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Trade and Climate Change : An Analytical Review of Key Issues

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  • Harun Onder

Abstract

The last decade has witnessed an increasing global awareness of human impact on the planet’s climate and its likely consequences. However, strategic and structural complexities hinder further compliance and participation in efforts to establish a global agreement for climate change mitigation. This induces economists and environmentalists to further investigate the two-way relationship between trade and climate change, that is, climate-related consequences of liberalized trade and possible benefits of using trade policy for climate change mitigation.

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Bibliographic Info

Paper provided by The World Bank in its series World Bank Other Operational Studies with number 10036.

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Date of creation: Aug 2012
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Handle: RePEc:wbk:wboper:10036

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Keywords: Law and Development - Trade Law Environment - Climate Change Mitigation and Green House Gases Macroeconomics and Economic Growth - Climate Change Economics Economic Theory and Research Private Sector Development - Emerging Markets;

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  1. Ben Lockwood & John Whalley, 2010. "Carbon-motivated Border Tax Adjustments: Old Wine in Green Bottles?," The World Economy, Wiley Blackwell, Wiley Blackwell, vol. 33(6), pages 810-819, 06.
  2. Grossman, G.M & Krueger, A.B., 1991. "Environmental Impacts of a North American Free Trade Agreement," Papers, Princeton, Woodrow Wilson School - Public and International Affairs 158, Princeton, Woodrow Wilson School - Public and International Affairs.
  3. Kala Krishna, 2011. "Limiting Emissions and Trade: Some Basic Ideas," NBER Chapters, National Bureau of Economic Research, Inc, in: The Design and Implementation of U.S. Climate Policy, pages 53-61 National Bureau of Economic Research, Inc.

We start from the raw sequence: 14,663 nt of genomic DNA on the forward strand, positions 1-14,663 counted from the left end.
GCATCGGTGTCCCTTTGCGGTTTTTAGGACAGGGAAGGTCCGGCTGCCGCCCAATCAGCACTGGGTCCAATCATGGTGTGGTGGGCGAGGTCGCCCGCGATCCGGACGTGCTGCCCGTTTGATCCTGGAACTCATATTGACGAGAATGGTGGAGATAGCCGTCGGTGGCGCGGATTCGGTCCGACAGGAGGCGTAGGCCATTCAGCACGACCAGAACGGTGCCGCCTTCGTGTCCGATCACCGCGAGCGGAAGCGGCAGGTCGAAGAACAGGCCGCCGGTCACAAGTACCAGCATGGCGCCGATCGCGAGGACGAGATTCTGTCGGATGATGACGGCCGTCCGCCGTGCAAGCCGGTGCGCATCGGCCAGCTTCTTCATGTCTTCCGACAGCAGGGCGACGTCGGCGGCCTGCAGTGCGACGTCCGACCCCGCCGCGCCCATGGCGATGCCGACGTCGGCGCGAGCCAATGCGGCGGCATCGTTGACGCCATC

4. World Bank, 2010. "World Development Report 2010," World Bank Publications, The World Bank, The World Bank, number 4387, February.
  5. de Melo, Jaime & Mathys, Nicole Andréa, 2010. "Trade and Climate Change: The Challenges Ahead," CEPR Discussion Papers, C.E.P.R. Discussion Papers 8032, C.E.P.R. Discussion Papers.
  6. Richard Chisik & Harun Onder & Harun Onder, 2010. "Limiting Cross-Retaliation when Punishment is Limited: How DSU Article 22.3 Complements GATT Article XXVIII," Working Papers, Ryerson University, Department of Economics 025, Ryerson University, Department of Economics.
  7. Richard Chisik, 2010. "Limited Incremental Linking and Unlinked Trade Agreements," Working Papers, Ryerson University, Department of Economics 023, Ryerson University, Department of Economics.
  8. Werner Antweiler & Brian R. Copeland & M. Scott Taylor, 1998. "Is Free Trade Good for the Environment?," NBER Working Papers, National Bureau of Economic Research, Inc 6707, National Bureau of Economic Research, Inc.
  9. Grossman, Gene M., 1980. "Border tax adjustments: Do they distort trade?," Journal of International Economics, Elsevier, Elsevier, vol. 10(1), pages 117-128, February.
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